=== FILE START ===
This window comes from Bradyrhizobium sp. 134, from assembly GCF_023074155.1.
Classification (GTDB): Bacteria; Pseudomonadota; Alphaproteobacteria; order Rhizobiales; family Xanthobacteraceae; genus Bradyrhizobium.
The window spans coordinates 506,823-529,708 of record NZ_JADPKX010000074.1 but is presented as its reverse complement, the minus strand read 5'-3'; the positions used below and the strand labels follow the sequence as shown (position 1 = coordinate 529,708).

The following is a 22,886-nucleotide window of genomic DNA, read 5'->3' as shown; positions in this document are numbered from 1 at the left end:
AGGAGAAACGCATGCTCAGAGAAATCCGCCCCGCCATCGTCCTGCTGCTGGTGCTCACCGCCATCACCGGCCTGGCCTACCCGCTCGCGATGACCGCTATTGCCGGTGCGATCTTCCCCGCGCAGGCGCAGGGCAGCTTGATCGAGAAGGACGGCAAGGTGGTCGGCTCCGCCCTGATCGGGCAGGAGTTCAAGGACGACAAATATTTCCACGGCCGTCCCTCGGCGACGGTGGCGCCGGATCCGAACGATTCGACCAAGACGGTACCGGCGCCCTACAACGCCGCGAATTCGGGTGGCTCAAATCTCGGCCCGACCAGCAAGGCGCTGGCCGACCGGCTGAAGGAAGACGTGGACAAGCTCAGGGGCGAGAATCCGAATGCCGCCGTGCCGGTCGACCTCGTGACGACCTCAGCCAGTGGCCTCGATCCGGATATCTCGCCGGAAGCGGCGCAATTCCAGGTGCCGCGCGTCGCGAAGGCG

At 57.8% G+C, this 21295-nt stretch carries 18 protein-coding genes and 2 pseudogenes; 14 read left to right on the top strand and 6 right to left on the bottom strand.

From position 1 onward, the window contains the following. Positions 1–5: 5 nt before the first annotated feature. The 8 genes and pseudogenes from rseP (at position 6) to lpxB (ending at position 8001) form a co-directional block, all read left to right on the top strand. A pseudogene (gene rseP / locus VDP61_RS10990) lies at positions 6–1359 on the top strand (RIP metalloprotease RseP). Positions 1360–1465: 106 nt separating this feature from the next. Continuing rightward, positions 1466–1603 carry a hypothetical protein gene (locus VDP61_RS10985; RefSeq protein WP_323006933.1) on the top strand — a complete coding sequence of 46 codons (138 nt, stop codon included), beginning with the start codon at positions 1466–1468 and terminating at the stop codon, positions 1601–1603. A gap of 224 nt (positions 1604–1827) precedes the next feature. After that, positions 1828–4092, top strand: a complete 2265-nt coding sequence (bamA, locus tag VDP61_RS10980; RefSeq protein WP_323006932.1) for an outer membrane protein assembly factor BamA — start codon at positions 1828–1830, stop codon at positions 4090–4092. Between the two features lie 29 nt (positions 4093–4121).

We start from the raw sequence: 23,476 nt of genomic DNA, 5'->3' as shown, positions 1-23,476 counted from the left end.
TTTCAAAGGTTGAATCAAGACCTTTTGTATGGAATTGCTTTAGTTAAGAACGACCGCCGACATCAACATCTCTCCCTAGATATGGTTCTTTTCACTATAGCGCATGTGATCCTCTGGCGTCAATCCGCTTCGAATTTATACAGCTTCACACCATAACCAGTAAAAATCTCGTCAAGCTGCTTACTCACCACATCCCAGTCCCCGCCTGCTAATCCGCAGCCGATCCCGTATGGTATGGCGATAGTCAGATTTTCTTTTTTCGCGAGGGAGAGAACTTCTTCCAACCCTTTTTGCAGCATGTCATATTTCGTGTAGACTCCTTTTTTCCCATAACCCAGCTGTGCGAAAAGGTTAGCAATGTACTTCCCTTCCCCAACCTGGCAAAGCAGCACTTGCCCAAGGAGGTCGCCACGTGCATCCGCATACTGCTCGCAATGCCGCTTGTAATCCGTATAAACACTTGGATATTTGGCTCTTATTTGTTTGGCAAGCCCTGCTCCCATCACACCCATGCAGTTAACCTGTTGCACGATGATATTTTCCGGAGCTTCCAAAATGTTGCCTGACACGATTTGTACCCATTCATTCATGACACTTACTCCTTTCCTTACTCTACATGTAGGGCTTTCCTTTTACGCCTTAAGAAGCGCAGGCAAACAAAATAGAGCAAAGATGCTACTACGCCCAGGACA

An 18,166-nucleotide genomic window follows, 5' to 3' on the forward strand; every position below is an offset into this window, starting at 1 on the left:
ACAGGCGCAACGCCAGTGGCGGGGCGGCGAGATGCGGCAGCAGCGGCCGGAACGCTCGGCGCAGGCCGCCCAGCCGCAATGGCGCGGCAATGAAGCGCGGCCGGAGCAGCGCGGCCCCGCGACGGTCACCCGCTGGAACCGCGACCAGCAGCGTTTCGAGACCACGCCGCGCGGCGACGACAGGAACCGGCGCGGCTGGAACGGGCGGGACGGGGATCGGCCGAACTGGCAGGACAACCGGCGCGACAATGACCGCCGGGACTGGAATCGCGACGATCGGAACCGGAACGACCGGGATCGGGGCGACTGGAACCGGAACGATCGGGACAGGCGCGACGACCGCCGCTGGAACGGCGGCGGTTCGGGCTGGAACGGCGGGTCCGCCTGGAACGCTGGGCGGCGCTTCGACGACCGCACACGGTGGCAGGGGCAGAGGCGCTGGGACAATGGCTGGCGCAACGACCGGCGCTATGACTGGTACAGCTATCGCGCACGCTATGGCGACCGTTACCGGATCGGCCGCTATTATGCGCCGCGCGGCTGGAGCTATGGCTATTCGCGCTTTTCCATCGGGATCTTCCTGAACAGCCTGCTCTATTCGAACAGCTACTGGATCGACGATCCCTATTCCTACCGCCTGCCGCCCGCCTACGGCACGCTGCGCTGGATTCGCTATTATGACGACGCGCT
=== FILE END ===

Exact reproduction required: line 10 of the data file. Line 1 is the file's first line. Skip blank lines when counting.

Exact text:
An 18,166-nucleotide genomic window follows, 5' to 3' on the forward strand; every position below is an offset into this window, starting at 1 on the left: